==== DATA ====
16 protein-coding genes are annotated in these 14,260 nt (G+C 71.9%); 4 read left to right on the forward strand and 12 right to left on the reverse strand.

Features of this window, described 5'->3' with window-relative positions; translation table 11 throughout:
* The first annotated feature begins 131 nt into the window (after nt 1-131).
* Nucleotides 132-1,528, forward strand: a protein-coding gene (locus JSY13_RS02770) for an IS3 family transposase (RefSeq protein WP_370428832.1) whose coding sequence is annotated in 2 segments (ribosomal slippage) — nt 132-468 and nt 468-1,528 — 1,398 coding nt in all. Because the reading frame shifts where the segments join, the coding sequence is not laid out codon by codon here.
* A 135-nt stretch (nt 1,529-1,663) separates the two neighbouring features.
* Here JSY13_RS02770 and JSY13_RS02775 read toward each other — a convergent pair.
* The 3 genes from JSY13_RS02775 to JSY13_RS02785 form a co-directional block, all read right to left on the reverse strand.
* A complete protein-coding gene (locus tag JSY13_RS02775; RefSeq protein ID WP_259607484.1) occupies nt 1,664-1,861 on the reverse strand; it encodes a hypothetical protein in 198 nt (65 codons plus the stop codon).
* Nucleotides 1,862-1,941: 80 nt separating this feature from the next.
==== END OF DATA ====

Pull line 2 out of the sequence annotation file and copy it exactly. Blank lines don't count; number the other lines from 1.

Features of this window, described 5'->3' with window-relative positions; translation table 11 throughout: